Jeremy Grantham on Charlie Rose

Jeremy Grantham was on Charlie Rose last week in a rare interview.  Not surprisingly, Grantham is not terribly optimistic.  Here’s a brief summary though his full thoughts are always worth a listen:

  • The global economy is in a long-term slow-down.
  • US annual economic growth will never go back to what it once was (3%+).
  • Population poses a huge hurdle in the US.
  • China is a good growth economy in the short-term, but is a major resource consumer.
  • The biggest problem is natural resource scarcity where prices are rising faster than global growth.
  • He doesn’t think very highly of Alan Greenspan….
  • Bernanke is even more academic and arguably worse then Greenspan was.
  • Foreign equities should perform reasonably well compared to the USA.
  • GMO is underweight global stocks, significantly underweight US stocks.

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Cullen Roche

Mr. Roche is the Founder of Orcam Financial Group, LLC. Orcam is a financial services firm offering research, private advisory, institutional consulting and educational services.

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  • S.E.

    Where does Orcam stand when GMO, PIMCO and the like make their 1.5% predictions. Also, Jeremy made no reference to a current bubble. Well, has anyone seen what farmland in IA and NE is going for these days. 5 yrs ago, you could buy ground for 4 to $5000/acre. Ground just sold last week where I grew up, for $20,000/acre. Other ground has recently gone for as high as $28000/acre. These once simple land farmers now are among the richest in the country. Maybe what Jeremy is saying about the scarcity of resources is indicative here.

  • Conventional Wisdumb

    “The biggest problem is natural resource scarcity where prices are rising faster than global growth.”

    His Malthusian musings really do get tiresome after a while. He should stick to what he knows well.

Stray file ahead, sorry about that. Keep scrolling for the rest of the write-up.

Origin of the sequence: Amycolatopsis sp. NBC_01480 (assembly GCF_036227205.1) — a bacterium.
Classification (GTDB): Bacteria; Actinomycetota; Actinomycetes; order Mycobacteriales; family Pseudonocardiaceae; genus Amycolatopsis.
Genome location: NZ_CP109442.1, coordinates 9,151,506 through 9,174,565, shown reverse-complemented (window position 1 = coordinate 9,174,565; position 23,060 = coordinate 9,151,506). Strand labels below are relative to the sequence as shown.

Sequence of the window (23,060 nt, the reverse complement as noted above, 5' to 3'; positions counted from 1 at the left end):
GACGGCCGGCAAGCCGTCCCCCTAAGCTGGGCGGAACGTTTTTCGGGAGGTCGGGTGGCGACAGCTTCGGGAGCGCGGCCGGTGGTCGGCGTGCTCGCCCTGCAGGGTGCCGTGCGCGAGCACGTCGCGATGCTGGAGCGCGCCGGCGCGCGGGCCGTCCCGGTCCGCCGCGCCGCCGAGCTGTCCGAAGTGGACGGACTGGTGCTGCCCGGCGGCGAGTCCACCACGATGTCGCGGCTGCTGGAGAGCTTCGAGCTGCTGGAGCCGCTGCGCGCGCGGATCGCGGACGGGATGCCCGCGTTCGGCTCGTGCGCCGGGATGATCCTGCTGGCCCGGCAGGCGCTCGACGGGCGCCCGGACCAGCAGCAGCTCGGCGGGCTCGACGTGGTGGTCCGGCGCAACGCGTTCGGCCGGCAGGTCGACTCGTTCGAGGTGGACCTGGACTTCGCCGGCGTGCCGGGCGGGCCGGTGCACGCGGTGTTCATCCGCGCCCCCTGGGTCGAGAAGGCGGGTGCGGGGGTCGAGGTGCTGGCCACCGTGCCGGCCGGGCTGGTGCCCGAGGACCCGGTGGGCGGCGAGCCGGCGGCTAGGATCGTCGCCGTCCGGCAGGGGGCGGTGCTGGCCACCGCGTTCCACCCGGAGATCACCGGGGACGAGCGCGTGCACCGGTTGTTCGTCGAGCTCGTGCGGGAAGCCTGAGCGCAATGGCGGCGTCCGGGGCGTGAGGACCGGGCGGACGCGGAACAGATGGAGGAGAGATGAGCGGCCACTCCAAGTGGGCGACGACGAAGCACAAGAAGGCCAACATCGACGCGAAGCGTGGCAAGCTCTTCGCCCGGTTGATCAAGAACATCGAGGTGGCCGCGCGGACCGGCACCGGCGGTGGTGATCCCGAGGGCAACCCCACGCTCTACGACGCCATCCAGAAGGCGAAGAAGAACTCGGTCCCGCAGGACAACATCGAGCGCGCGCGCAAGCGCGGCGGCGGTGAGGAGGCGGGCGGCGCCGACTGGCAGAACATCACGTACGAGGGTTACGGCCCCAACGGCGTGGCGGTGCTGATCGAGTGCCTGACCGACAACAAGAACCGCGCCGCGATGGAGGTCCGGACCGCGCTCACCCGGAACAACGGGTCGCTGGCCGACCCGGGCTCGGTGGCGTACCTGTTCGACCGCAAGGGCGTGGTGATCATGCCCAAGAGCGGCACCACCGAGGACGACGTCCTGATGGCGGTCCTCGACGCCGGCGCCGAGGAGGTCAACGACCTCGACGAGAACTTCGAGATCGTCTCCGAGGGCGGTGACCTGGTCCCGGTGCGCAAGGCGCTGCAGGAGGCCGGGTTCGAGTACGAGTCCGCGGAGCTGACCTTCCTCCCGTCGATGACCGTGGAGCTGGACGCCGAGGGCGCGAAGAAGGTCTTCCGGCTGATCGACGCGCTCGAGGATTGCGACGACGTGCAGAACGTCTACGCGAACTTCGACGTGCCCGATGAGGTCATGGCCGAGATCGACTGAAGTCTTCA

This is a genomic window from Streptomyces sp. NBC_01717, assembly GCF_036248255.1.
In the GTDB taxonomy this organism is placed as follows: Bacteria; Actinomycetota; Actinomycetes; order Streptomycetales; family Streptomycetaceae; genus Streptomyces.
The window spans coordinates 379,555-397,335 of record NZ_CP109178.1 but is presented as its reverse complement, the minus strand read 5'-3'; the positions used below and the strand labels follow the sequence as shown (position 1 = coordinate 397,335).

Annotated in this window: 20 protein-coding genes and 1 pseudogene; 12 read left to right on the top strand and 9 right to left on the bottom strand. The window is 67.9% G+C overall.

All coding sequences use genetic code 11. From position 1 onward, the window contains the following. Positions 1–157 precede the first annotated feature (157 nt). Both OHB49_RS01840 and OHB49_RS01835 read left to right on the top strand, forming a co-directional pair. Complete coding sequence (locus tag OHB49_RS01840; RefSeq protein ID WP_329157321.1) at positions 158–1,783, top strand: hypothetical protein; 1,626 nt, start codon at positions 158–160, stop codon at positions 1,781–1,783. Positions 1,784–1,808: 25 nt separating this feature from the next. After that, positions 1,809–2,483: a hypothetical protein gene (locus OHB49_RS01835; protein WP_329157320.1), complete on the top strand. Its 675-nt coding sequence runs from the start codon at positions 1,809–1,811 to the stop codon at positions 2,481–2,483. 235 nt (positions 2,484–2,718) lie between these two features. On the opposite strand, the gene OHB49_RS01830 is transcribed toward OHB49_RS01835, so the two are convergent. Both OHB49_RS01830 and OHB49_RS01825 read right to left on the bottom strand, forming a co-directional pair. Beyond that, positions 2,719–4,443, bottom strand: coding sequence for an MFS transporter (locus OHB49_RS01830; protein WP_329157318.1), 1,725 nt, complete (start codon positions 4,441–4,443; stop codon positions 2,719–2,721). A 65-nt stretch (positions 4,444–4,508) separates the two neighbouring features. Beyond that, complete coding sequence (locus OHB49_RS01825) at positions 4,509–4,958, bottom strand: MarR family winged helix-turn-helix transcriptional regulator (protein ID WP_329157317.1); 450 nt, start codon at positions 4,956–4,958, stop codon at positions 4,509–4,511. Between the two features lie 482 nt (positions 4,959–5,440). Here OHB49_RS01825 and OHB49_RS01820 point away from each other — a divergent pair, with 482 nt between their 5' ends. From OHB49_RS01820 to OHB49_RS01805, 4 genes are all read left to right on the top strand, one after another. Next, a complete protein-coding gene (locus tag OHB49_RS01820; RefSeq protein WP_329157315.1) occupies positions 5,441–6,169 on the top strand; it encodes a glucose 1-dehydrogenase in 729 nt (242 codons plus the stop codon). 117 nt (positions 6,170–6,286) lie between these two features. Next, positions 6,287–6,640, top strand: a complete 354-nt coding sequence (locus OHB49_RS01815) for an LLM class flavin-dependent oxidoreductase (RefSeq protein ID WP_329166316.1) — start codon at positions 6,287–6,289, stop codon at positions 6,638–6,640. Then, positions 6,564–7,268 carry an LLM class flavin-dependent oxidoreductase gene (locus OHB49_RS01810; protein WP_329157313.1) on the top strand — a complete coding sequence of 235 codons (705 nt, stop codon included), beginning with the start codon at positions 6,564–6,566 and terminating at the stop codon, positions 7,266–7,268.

• bart
  • bart

    Everybody knows that we can expand to infinity everywhere.
    It’s all good too.


  • Windchaser

    Bit of a strawman, don’t you think? Our economy is pretty far away from infinity, and we’re pretty far from reaching the limits of human ingenuity or the resources available to us.

    Not to mention, population is predicted to peak sometime in the middle of this century, as more women get access to contraception and education. So Malthus *definitely* doesn’t apply.

    Plus, how much of the high commodity prices are due to China’s expansive monetary policies? I recall Grantham showing that China has been using ~50% of concrete and iron ore. That’s not sustainable.

  • CuriousLurker

    I live in Iowa and I know lots of farmers. The vast majority aren’t rich, they just have a lot of debt. Everything is fine as long as they can continue to service that debt. The somewhat recent increase in land prices in Iowa is partly due to corn being used in the production of ethanol, and related to the increase in corn price.

    I’ve cut back my equity exposure signifanctly over the last year, and what exposure I currently have is geared towards Europe and Asia. My gut tells me the US markets are a little “over-juiced” relative to some of the foreign markets. Of course I could be wrong. I’ve been wrong before.

  • bruce

    I also live in Iowa. Around here most of the farmland being bought is being paid for in cash. From what I can tell, farmers are carrying nowhere near the debt load they had in the 80’s. Still, the prices seem crazy.